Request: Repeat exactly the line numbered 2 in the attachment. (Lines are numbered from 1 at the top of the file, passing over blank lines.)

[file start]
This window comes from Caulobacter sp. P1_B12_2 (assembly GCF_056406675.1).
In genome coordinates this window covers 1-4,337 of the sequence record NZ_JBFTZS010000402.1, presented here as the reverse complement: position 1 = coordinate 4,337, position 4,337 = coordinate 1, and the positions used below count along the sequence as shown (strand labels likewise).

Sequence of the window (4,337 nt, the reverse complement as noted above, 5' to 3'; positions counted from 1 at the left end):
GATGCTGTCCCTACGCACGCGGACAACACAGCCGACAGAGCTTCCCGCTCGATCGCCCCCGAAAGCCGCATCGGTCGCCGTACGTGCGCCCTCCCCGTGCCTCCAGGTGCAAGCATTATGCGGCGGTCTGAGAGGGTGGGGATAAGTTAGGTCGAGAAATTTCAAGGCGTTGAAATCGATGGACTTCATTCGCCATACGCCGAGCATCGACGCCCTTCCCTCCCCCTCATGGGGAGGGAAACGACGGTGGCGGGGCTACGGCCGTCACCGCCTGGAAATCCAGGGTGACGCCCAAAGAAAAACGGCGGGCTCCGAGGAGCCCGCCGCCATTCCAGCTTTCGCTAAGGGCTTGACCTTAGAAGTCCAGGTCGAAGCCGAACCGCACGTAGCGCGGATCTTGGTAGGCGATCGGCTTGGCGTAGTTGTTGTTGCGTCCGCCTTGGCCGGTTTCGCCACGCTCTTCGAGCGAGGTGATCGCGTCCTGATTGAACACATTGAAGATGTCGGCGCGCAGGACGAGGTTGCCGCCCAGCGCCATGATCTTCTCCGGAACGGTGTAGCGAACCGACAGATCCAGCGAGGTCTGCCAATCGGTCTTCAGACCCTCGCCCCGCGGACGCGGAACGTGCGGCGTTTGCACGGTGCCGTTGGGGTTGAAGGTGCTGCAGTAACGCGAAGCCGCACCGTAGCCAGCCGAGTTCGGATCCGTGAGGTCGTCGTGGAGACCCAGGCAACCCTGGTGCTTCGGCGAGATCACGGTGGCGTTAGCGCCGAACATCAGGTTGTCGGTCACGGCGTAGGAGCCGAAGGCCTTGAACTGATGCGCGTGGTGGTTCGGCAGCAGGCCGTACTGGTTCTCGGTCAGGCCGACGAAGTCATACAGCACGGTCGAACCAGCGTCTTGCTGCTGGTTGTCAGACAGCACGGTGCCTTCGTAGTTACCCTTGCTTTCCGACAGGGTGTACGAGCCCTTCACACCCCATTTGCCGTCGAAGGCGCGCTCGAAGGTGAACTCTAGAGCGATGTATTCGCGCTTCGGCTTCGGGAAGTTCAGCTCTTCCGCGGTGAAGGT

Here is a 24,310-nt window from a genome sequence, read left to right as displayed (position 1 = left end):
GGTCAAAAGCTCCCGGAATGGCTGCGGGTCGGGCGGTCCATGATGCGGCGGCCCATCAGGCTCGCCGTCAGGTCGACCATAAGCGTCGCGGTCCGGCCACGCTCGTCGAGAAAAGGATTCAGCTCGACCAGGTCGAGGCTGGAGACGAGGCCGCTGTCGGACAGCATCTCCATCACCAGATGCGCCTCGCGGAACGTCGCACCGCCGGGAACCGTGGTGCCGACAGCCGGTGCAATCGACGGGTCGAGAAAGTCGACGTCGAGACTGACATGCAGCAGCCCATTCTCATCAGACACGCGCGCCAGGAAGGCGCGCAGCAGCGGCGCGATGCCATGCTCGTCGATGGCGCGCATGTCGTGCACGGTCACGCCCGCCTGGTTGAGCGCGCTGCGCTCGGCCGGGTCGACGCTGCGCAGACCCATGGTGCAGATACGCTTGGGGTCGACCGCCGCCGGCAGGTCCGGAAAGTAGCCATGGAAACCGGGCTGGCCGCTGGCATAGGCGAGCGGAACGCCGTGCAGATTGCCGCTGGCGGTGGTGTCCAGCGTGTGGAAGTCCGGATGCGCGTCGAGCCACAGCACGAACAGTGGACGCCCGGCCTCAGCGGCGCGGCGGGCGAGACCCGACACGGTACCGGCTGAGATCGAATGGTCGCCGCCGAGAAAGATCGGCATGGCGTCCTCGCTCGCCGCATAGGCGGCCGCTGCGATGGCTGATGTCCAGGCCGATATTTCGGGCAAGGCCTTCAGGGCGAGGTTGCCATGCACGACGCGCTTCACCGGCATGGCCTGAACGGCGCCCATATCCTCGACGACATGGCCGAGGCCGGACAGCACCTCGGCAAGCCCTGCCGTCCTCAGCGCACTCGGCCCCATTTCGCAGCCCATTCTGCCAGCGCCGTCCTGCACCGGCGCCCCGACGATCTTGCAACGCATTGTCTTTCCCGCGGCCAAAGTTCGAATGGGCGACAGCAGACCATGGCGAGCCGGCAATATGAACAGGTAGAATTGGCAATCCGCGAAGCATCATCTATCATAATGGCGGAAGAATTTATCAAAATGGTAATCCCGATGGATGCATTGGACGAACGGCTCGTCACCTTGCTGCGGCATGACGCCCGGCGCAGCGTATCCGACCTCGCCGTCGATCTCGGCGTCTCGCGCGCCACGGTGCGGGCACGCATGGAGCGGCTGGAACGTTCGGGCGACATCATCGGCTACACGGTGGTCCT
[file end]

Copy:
In genome coordinates this window covers 1-4,337 of the sequence record NZ_JBFTZS010000402.1, presented here as the reverse complement: position 1 = coordinate 4,337, position 4,337 = coordinate 1, and the positions used below count along the sequence as shown (strand labels likewise).